Throughout the book multiple forms are implemented into the experiment of word/meaning transformation. Maxwell uses long lines, center blocks, mid-line slashes, extra white space, sometimes confusing capitalization and punctuation rules, extended-page poems, and sound.
A prime example from “Post”:
What isn’t ensued by viewing and proven
after. Water muscled by waves
caught in the tide muzzle. This intended restraint
our tending is the refrain for. Swoosh
that drug-busts muteness again.
Speak it aloud. Do you hear the careful assonance and consonance? Sometimes there are direct rhymes, but more often there is a combination of slant rhyme/pun/homonym/repeated word (section) that develops as a poem moves along. “Intended” becomes “tending,” “muscle” bites into “muzzle,” and the “refrain” is “restraint.” That is, it isn’t just sounds/words that move the poems, but that at times these are the major transportive vessels.
A portion of “Plaisir/Minus (+/-)”:
discarded roll toilet paper scrolled to
empty. Though this was empty. Little
concussions of the heart that resulted in— not
loss, not the golden floss memory shows off
Taken from a center-blocked portion of the poem, this section showcases the syntactical acrobatics employed. “Roll” is shifted from it’s usual position behind “paper” to before “toilet” in order that the rhyme is not too close to “scrolled.” Short of grammatically breaking-down the sentences, let’s content ourselves with recognizing the rhyme of “loss” and “off.” Or even the fact that before a rhyming word loses a letter another rhyming word (“floss”) gains a letter while keeping the -loss. When we arrive at “off” the l has dispersed and the esses have risen to the attention of f’s. A veritable magic act to add/subtract letters and keep the rhyme.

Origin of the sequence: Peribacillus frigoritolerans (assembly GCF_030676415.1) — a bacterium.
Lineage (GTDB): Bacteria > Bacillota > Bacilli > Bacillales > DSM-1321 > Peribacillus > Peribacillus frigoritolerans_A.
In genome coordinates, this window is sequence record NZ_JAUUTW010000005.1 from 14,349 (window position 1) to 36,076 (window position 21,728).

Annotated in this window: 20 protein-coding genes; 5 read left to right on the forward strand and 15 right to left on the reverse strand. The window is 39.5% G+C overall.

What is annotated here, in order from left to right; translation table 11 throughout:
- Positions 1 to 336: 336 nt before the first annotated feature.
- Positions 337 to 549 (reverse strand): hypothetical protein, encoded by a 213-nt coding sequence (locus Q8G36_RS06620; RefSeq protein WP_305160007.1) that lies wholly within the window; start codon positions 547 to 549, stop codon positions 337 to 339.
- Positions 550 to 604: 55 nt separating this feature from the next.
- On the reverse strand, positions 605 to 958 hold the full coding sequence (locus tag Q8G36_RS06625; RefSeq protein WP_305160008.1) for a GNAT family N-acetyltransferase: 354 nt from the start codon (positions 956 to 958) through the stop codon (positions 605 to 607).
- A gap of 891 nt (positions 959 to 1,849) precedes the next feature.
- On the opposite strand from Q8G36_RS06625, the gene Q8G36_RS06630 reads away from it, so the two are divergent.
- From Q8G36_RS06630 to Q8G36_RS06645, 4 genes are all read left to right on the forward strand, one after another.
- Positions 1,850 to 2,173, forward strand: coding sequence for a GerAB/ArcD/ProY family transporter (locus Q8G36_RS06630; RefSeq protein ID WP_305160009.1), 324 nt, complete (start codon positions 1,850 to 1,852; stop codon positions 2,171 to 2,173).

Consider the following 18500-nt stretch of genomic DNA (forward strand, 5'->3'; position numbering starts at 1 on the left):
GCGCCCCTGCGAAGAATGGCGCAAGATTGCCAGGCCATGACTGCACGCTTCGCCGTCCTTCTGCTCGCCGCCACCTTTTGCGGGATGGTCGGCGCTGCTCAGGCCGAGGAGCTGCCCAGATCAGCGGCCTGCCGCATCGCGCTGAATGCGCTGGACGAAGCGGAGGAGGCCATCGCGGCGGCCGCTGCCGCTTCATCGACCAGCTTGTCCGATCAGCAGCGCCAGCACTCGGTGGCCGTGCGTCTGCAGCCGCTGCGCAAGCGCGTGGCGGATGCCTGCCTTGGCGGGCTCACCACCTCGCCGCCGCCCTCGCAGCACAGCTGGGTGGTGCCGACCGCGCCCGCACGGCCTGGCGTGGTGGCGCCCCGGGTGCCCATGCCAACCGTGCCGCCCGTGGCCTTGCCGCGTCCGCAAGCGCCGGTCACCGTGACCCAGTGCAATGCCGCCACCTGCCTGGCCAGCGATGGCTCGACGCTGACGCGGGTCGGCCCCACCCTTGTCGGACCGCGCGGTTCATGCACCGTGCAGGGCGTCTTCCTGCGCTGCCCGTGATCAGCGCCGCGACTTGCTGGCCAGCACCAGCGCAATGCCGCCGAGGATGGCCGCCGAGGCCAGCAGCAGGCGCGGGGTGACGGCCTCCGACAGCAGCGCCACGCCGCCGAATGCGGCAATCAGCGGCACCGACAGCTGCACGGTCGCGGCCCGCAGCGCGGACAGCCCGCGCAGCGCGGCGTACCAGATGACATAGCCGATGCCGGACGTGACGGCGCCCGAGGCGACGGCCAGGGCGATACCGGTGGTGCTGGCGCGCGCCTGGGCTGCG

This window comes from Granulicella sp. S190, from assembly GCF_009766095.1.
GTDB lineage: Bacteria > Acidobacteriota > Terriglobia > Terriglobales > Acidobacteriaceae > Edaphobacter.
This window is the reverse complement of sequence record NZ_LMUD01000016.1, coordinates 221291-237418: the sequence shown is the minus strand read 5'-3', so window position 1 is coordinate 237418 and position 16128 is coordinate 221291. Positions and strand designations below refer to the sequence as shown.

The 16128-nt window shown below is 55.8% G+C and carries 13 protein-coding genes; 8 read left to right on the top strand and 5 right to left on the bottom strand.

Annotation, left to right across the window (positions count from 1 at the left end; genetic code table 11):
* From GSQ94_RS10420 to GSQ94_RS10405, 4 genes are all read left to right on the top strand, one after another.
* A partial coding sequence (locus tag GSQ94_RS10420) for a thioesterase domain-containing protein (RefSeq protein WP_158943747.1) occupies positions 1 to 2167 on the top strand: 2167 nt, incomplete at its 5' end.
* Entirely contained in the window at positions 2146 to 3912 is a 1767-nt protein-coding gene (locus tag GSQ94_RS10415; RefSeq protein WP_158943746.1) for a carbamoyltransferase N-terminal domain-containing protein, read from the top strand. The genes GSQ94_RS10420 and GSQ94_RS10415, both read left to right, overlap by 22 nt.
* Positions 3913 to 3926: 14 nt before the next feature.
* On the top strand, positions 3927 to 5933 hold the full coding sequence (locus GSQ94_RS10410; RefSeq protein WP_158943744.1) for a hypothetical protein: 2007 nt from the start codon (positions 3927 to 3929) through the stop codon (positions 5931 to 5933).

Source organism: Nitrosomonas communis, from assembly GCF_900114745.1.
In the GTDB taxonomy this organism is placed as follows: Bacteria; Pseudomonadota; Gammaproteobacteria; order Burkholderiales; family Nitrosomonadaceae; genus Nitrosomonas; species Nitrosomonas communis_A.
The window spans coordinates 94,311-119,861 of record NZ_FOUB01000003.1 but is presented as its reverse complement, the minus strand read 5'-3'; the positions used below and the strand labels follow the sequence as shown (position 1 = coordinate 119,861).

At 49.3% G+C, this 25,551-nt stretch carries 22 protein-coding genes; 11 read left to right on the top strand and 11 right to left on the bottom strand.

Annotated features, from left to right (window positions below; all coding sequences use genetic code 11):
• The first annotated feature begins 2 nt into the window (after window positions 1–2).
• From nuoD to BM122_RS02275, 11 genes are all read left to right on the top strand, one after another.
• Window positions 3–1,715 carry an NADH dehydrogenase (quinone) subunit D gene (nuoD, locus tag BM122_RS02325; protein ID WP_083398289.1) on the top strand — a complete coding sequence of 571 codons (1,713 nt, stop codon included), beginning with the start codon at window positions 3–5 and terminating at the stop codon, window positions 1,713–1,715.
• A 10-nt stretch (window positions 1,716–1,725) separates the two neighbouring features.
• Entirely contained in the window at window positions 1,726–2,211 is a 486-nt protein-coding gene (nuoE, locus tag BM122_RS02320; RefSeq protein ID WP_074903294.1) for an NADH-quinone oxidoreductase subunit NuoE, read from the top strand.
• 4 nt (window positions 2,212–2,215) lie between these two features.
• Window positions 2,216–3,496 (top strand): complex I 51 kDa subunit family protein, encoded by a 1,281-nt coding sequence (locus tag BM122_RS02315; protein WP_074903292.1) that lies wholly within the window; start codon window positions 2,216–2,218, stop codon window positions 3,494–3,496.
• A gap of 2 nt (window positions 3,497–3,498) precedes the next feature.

It seems to me the focus of the book is centered around how human eyes see and interpret data. We’re trained to stereotype in order to deal with the onslaught of information that is daily life. However, it is necessary to pay close attention to even the smallest things that we may understand and through understanding join/harmonize/get along with. Maxwell challenges us to view the world from more than one angle, as having more than one possible outcome/meaning. Instead, she champions the idiosyncratic lay-person. We all have our quirks and ways of doing and seeing and being. In “To Exercise This Astonishment,” Maxwell says
I have photographed my birthmark from five angles to submit, and I watch to
see my submission scrutinized with care.
Or later, one of my favorite metamorphoses occurs in one of five poems entitled “Every Time I Want To Write You, I’m Going To Write A Line Instead:,” where words turn to fighting before worth is found (I’d cite it, but I’d want to cite almost the entire poem). Thus, if you’re looking for a book of poems with an edge to its ideology, this should be on your radar.
Buy it from Saturnalia Books: $15
Matthew Schmidt studies English at The Center for Writers, The University of Southern Mississippi.